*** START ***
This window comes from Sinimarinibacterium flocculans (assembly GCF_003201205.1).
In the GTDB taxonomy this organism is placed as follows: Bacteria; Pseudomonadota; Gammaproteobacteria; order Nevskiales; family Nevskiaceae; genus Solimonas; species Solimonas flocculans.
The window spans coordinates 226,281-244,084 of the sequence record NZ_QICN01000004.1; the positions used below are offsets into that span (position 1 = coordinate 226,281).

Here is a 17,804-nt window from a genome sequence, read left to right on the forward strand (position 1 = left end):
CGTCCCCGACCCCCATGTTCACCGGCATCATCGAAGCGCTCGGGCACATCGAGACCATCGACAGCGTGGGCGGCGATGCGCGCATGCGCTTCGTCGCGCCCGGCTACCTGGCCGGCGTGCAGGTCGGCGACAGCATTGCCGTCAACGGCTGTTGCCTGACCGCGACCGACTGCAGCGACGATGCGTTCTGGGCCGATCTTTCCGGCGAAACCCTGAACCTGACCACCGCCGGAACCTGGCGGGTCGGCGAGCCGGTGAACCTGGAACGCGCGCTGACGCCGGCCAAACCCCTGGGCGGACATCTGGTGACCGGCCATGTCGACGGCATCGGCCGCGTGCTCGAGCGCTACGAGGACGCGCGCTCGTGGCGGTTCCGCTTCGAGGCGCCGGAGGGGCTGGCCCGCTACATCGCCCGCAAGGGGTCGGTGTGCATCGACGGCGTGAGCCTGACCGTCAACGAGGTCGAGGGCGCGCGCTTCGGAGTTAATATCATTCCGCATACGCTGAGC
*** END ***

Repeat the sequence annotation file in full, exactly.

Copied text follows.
This window comes from Sinimarinibacterium flocculans (assembly GCF_003201205.1).
In the GTDB taxonomy this organism is placed as follows: Bacteria; Pseudomonadota; Gammaproteobacteria; order Nevskiales; family Nevskiaceae; genus Solimonas; species Solimonas flocculans.
The window spans coordinates 226,281-244,084 of the sequence record NZ_QICN01000004.1; the positions used below are offsets into that span (position 1 = coordinate 226,281).

Here is a 17,804-nt window from a genome sequence, read left to right on the forward strand (position 1 = left end):
CGTCCCCGACCCCCATGTTCACCGGCATCATCGAAGCGCTCGGGCACATCGAGACCATCGACAGCGTGGGCGGCGATGCGCGCATGCGCTTCGTCGCGCCCGGCTACCTGGCCGGCGTGCAGGTCGGCGACAGCATTGCCGTCAACGGCTGTTGCCTGACCGCGACCGACTGCAGCGACGATGCGTTCTGGGCCGATCTTTCCGGCGAAACCCTGAACCTGACCACCGCCGGAACCTGGCGGGTCGGCGAGCCGGTGAACCTGGAACGCGCGCTGACGCCGGCCAAACCCCTGGGCGGACATCTGGTGACCGGCCATGTCGACGGCATCGGCCGCGTGCTCGAGCGCTACGAGGACGCGCGCTCGTGGCGGTTCCGCTTCGAGGCGCCGGAGGGGCTGGCCCGCTACATCGCCCGCAAGGGGTCGGTGTGCATCGACGGCGTGAGCCTGACCGTCAACGAGGTCGAGGGCGCGCGCTTCGGAGTTAATATCATTCCGCATACGCTGAGC